by Matt Jeske for the Beat
Dave McKean, the British artist/polymath who has worked as a cartoonist, comics cover artist, illustrator, graphic designer and filmmaker, opened his panel by saying, “I’m not going to assume that people know who I am, which was greeted by a cheer from the crowd, trying to let Dave know how many people in the packed room DID know who Dave is (at least 25%, if you’re keeping track). Dave Mckean tracked his career -starting from comics work like Arkham Asylum to being a comics cover artist for Sandman and Hellblazer, to work with illustrated books, such as The wolves in the Walls with Neil Gaiman, and The Homecoming with the recently-deceased Ray Bradbury, and how he as supplemented that with illustration/design work for musical groups ranging from the Counting Crows to Frontline Assembly, as well as various film projects.
The first of his recent projects that McKean introduced was the book “The Magic of Reality, written by the evolutionary biologist Richard Dawkins, with illustrations and design supplied by McKean. The genesis of the project, to some degree, came from Mckean, who had read several interviews with Dawkins where the scientist answered the question “what would you like to work on next?” with the answer “A children’s book.” Fascinated with the prospect, Mckean got in touch with Dawkins, to see if there had been any progress on the project. The book is an introduction for young people to science, focusing on teaching the skills of imaginative and skeptical thinking and appreciating the ‘poetic magic’ of the real word that can be enjoyed by understanding natural phenomena scientifically. The book contrasts mythic and supernatural explanations with scientific understandings. In this segment of his talk, wand others, McKean got some laughs with humorous comments referencing illustrations that used his son as a model.
The next project that Dave McKean had to talk about was “The Gospel of Us”, a film project involving the actor Michael Sheen (Frost Nixon, The Queen), so Mckean talked briefly about his experiences in film, which range from design work for the Harry Potter films, to films that McKean has directed such as “The Week Before” and the feature length “Mirrormask” which McKean directed with the involvement of the Jim Henson company. The Gospel of Us was initially conceived solely as a live theatrical event (a reworking of the traditional Passion Play/life of Christ story which dates back to the Middle Ages.). Mckean remarked to someone (either the writer or Michael Sheen, I don’t remember) that it was a shame that this theatre-in-real-life event wasn’t being filmed. From that remark, McKean was offered the task of filming the event. From the description McKean gave, the theatre-in-real-life event was something like the movie they make at the end of Be Kind Rewind, but instead of it being about Fats Waller, its about a enigmatic schoolteacher (called the Teacher) who disappears for 40 days and returns as something of a Christ figure. There’s also a John-the Baptist figure called The Stranger, who is reminiscent of The Green Man from English folklore, a grim corporation as the antagonist, and the whole thing takes place in the industrial seaside town of Port Talbot, Wales. Toni Trucks, an actress from the Twilight Saga, was also involved with the production of Gospel of Us, and came on stage to share her tales of the film.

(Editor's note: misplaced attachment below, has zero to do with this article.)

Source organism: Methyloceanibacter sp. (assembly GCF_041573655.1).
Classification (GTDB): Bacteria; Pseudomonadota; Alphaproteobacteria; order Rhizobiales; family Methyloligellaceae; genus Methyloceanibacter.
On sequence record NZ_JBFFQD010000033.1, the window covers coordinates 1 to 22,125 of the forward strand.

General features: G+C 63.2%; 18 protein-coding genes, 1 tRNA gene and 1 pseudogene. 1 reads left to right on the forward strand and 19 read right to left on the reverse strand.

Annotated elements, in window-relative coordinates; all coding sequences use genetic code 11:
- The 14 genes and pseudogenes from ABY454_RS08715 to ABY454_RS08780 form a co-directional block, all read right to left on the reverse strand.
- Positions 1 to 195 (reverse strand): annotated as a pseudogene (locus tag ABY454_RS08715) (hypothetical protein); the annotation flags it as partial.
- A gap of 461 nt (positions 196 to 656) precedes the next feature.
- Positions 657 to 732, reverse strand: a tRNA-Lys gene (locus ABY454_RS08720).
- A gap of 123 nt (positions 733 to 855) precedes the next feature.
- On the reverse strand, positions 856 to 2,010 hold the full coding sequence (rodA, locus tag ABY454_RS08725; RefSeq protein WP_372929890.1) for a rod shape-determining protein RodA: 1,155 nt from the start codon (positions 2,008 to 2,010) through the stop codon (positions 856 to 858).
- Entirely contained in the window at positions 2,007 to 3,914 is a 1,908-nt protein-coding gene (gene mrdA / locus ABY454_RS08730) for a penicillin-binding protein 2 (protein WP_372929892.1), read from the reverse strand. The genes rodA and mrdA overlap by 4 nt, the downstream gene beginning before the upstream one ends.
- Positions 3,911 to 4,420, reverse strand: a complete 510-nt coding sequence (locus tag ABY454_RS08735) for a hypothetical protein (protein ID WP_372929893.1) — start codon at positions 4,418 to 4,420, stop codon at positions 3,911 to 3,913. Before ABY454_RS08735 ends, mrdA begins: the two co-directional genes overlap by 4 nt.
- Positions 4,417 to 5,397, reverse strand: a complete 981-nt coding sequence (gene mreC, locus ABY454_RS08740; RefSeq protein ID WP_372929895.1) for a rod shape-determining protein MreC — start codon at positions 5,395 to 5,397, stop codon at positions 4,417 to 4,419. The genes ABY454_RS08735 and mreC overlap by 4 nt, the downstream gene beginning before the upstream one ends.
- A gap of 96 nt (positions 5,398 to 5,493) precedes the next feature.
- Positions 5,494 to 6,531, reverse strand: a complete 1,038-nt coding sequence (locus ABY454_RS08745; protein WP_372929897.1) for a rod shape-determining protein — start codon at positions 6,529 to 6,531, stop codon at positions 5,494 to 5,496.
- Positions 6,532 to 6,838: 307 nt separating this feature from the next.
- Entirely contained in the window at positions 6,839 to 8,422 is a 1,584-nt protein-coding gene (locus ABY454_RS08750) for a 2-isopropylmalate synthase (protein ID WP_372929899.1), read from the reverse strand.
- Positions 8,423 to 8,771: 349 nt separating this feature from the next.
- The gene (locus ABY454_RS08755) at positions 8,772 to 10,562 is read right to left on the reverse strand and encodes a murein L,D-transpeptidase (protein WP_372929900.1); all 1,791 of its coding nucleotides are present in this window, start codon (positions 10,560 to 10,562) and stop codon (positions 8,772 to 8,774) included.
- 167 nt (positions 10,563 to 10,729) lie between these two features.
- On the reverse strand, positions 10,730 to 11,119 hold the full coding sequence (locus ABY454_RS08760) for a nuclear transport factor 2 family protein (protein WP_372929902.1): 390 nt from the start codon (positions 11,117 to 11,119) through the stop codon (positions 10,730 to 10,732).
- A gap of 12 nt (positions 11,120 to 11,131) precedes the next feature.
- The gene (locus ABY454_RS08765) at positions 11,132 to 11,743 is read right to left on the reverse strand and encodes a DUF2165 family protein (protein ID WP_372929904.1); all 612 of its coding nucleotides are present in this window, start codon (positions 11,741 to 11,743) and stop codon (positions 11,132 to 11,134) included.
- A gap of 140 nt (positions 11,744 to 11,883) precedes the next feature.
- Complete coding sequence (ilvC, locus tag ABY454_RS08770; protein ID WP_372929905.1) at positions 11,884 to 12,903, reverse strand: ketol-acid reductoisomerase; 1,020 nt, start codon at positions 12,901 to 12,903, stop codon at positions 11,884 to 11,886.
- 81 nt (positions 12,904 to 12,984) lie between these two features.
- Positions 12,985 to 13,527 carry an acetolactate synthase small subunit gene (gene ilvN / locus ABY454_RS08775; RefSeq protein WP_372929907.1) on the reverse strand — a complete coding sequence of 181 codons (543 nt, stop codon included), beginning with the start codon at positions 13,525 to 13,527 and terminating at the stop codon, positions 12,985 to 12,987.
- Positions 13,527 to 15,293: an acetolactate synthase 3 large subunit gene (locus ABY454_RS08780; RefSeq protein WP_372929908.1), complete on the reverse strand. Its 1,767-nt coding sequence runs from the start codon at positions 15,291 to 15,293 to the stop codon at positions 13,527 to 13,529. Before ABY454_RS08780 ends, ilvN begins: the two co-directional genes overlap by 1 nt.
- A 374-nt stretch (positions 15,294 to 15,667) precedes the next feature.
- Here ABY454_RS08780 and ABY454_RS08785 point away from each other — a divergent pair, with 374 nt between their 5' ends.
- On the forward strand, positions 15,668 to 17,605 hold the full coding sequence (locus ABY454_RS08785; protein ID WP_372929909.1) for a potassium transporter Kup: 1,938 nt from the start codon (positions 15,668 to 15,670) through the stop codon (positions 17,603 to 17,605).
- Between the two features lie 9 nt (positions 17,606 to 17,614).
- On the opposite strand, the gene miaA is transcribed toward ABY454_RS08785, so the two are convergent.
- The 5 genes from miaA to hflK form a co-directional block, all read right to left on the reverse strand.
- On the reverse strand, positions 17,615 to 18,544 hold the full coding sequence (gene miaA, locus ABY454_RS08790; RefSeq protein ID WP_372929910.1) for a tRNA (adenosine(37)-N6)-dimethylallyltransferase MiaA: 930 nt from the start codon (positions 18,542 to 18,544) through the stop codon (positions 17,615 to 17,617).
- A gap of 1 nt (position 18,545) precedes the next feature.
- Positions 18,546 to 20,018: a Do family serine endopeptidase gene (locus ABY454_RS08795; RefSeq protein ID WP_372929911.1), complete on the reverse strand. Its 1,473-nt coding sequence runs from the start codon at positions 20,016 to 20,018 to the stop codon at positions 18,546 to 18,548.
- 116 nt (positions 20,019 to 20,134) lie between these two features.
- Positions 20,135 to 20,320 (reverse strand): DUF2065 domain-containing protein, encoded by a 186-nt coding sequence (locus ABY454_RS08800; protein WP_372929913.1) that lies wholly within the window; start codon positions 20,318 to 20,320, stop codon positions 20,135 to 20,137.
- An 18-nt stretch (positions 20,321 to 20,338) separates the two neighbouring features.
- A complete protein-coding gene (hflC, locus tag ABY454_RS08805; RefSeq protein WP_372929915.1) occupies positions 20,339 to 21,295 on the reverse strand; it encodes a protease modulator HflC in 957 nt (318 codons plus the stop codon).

Mckean filmed the movie with a skeleton crew of 10 cameramen with hand held cameras, no crew, and a lot of digital postproduction to remove the bystanders that were unwanted, garbage, and to give the film and its animated dream sequences the McKean touch.
The third project was the film Luna, a family drama that Dave McKean directed. The film tells a long-term story of a family dealing with the disruption cause by the death of a child. The movie, also features two artist characters, whose onscreen art was created by Dave McKean, and the great Baron Storrey, who was also in attendance in the panel. In the closing Q&A session, Mckean revealed that his artistic evolution followed no grand plan, and that despite consistently making what seem to be very uncommercial decisions, he has enjoyed the ride and his success so far.
Matt Jeske is an artist, long term comics fan, and co-host of Bombast Podcast, available on iTunes.